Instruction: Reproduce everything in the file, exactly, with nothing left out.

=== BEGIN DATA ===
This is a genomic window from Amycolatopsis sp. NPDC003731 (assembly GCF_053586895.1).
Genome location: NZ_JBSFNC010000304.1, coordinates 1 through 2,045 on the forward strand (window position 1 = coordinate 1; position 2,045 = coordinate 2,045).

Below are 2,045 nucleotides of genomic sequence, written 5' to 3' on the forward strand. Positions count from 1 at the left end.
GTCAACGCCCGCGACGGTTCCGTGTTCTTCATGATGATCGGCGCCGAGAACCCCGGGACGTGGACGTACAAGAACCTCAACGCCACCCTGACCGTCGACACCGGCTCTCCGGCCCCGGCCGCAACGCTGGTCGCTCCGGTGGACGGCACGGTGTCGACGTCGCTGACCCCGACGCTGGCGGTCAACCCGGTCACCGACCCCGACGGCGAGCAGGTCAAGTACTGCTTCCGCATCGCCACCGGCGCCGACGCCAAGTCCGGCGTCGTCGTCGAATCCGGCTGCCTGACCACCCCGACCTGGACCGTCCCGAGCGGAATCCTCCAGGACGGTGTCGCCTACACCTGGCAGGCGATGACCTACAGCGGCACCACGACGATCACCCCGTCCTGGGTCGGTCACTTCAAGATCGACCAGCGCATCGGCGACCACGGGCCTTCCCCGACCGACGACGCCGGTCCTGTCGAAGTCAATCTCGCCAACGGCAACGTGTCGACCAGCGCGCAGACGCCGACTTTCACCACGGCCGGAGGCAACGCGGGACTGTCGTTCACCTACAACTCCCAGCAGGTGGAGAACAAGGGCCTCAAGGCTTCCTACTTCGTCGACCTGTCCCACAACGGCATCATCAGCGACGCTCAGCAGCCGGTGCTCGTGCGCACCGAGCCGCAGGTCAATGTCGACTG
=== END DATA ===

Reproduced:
This is a genomic window from Amycolatopsis sp. NPDC003731 (assembly GCF_053586895.1).
Genome location: NZ_JBSFNC010000304.1, coordinates 1 through 2,045 on the forward strand (window position 1 = coordinate 1; position 2,045 = coordinate 2,045).

Below are 2,045 nucleotides of genomic sequence, written 5' to 3' on the forward strand. Positions count from 1 at the left end.
GTCAACGCCCGCGACGGTTCCGTGTTCTTCATGATGATCGGCGCCGAGAACCCCGGGACGTGGACGTACAAGAACCTCAACGCCACCCTGACCGTCGACACCGGCTCTCCGGCCCCGGCCGCAACGCTGGTCGCTCCGGTGGACGGCACGGTGTCGACGTCGCTGACCCCGACGCTGGCGGTCAACCCGGTCACCGACCCCGACGGCGAGCAGGTCAAGTACTGCTTCCGCATCGCCACCGGCGCCGACGCCAAGTCCGGCGTCGTCGTCGAATCCGGCTGCCTGACCACCCCGACCTGGACCGTCCCGAGCGGAATCCTCCAGGACGGTGTCGCCTACACCTGGCAGGCGATGACCTACAGCGGCACCACGACGATCACCCCGTCCTGGGTCGGTCACTTCAAGATCGACCAGCGCATCGGCGACCACGGGCCTTCCCCGACCGACGACGCCGGTCCTGTCGAAGTCAATCTCGCCAACGGCAACGTGTCGACCAGCGCGCAGACGCCGACTTTCACCACGGCCGGAGGCAACGCGGGACTGTCGTTCACCTACAACTCCCAGCAGGTGGAGAACAAGGGCCTCAAGGCTTCCTACTTCGTCGACCTGTCCCACAACGGCATCATCAGCGACGCTCAGCAGCCGGTGCTCGTGCGCACCGAGCCGCAGGTCAATGTCGACTG